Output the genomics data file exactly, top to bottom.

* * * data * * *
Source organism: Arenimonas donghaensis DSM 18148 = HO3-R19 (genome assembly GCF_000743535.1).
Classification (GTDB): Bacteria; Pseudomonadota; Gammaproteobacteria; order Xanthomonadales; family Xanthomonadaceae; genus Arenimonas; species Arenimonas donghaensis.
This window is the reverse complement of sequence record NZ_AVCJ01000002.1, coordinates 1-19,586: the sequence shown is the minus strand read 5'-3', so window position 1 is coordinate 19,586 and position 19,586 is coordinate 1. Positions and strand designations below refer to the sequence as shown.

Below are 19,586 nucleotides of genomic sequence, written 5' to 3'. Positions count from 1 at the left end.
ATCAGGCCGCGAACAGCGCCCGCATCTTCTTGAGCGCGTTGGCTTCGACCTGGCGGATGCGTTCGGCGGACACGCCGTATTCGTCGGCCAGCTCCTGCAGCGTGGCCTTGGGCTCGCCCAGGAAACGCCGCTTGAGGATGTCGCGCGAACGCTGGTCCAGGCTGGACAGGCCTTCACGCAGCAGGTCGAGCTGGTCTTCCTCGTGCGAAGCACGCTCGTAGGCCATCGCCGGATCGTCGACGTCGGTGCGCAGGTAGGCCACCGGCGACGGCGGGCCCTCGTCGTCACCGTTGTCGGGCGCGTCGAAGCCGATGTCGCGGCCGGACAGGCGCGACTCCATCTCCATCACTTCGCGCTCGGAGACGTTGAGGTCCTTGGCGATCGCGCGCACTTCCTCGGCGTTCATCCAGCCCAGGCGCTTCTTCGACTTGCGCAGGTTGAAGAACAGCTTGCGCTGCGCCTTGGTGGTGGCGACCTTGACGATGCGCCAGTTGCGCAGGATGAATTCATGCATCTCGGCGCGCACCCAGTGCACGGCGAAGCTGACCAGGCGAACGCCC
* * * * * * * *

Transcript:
Source organism: Arenimonas donghaensis DSM 18148 = HO3-R19 (genome assembly GCF_000743535.1).
Classification (GTDB): Bacteria; Pseudomonadota; Gammaproteobacteria; order Xanthomonadales; family Xanthomonadaceae; genus Arenimonas; species Arenimonas donghaensis.
This window is the reverse complement of sequence record NZ_AVCJ01000002.1, coordinates 1-19,586: the sequence shown is the minus strand read 5'-3', so window position 1 is coordinate 19,586 and position 19,586 is coordinate 1. Positions and strand designations below refer to the sequence as shown.

Below are 19,586 nucleotides of genomic sequence, written 5' to 3'. Positions count from 1 at the left end.
ATCAGGCCGCGAACAGCGCCCGCATCTTCTTGAGCGCGTTGGCTTCGACCTGGCGGATGCGTTCGGCGGACACGCCGTATTCGTCGGCCAGCTCCTGCAGCGTGGCCTTGGGCTCGCCCAGGAAACGCCGCTTGAGGATGTCGCGCGAACGCTGGTCCAGGCTGGACAGGCCTTCACGCAGCAGGTCGAGCTGGTCTTCCTCGTGCGAAGCACGCTCGTAGGCCATCGCCGGATCGTCGACGTCGGTGCGCAGGTAGGCCACCGGCGACGGCGGGCCCTCGTCGTCACCGTTGTCGGGCGCGTCGAAGCCGATGTCGCGGCCGGACAGGCGCGACTCCATCTCCATCACTTCGCGCTCGGAGACGTTGAGGTCCTTGGCGATCGCGCGCACTTCCTCGGCGTTCATCCAGCCCAGGCGCTTCTTCGACTTGCGCAGGTTGAAGAACAGCTTGCGCTGCGCCTTGGTGGTGGCGACCTTGACGATGCGCCAGTTGCGCAGGATGAATTCATGCATCTCGGCGCGCACCCAGTGCACGGCGAAGCTGACCAGGCGAACGCCC